This Week’s Column:


... a MobyLives guest column

by Steve Almond

8 September 2003 — In early August, the Wall Street Journal published a front–page feature about blurbs. I am not, generally speaking, a reader of the Journal (as I find it to be a tool of the Republican party) but a friend mailed me the article, as she knew I'd been struggling with the whole issue of blurbing.

I was shocked to read the opening paragraphs, which were about a mystery writer named Mat Johnson, whose first novel won much acclaim owing, by his own admission, to a blurb from Walter Mosley. The story notes that Johnson, because of his newfound fame, usually says no to blurb requests. "The best way to turn down a request, [Johnson] adds, is to not return calls. People eventually get the hint."

I am going to assume that the Journal misquoted Johnson, as I can not figure otherwise why he would allow himself to be portrayed as so hypocritical and inconsiderate. Nor can I figure out why the other authors mentioned in the piece would so blithely trumpet their refusal to provide blurbs.

It's true enough that the entire blurb milieu is nepotistic and queasily promotional, a fat, slow–moving target for the various critical wags of our age. But it's equally true that blurbs are one of the few dependable ways publishers can draw attention to a particular book. Blurbs themselves might be hyperbolic, even suspect, but they are essentially a forum to champion literature and as such deserve something kinder than scorn.

One of my least favorite experiences as a writer, therefore, is listening to other writers whine about being asked to give a blurb. (As with most of my indictments, I am guilty of this crime myself.) What annoys me about these complaints is not just the unacknowledged narcissism — Poor me! How to bear such popularity? — but the basic ingratitude.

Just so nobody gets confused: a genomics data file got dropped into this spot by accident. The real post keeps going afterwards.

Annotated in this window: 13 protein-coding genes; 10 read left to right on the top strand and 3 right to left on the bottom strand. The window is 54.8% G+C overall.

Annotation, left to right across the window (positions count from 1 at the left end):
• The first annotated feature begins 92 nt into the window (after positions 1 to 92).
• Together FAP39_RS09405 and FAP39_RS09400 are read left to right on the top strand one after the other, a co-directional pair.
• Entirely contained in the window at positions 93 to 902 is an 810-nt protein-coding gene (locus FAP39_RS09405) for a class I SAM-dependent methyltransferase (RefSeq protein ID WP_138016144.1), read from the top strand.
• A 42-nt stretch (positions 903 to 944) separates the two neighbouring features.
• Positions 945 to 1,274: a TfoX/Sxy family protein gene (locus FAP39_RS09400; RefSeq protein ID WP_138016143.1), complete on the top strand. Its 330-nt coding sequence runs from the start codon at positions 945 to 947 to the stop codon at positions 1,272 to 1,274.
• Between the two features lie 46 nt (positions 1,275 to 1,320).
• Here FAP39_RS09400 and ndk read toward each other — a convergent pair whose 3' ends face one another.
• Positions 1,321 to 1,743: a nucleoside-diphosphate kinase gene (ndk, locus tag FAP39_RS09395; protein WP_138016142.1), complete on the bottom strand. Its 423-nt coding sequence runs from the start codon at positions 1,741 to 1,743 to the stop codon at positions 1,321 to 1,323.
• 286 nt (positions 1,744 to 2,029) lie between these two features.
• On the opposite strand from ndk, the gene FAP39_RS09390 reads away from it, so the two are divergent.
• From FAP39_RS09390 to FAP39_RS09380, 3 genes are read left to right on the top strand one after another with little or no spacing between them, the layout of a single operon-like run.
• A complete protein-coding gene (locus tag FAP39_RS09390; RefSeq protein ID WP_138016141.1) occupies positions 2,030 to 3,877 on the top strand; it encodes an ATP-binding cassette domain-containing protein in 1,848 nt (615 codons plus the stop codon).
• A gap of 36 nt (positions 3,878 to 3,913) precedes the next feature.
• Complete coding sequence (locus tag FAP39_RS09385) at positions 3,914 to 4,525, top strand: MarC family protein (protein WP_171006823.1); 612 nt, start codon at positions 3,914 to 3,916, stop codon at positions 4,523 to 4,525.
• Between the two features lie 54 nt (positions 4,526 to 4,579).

Listen: when someone asks you to blurb a book they are paying you a huge compliment. At the very least they are saying to you: "I believe your name will help me sell books." But more than likely they are asking you because they know and admire your work. These are not people to be shit upon.

What's more, the general derision heaped on blurbs and blurbing has the effect of making writers — particularly less–established writers — feel like jerks for even asking. I recently received an email from a woman who wanted me to take a look at her first novel. To read this note, you would have thought she was asking me to examine her stool sample. Such was her sense of shame.

But this is absurd! Why should she feel ashamed?

The Journal piece struck me as so ridiculously wrongheaded, that I wanted to set down a few more charitable rules, when it comes to asking for, and giving out, blurbs.

For the blurbees:

1. If at all possible, write to the blurber directly.

The bottom line is that you're asking for a big favor. And you should have the stones to ask directly — no matter how awkward it might feel. Some people will tell you it's best to have an agent or editor run interference. They, after all, might have more influence with a particular writer. I'm sure this is true in some cases. But I'd hate to feel that another author lauded my book for any reason other than his or her actually liking my work. Also: blurbers are more likely to be kind to another writer, who, like them, is a miserable wretch living at the economic and creative fringes of proper society.

2. Appeal to the blurber's vanity.

The aforementioned miserable wretchdom is the resting state of most writers. They feel put–upon and disregarded, usually for good reason. So if you're going to put yet more upon them, you should at least give them some regard along the way. If you haven't, read some of their work. And don't bullshit. You're asking these folks to read (and publicly endorse) your work.

3. Show gratitude.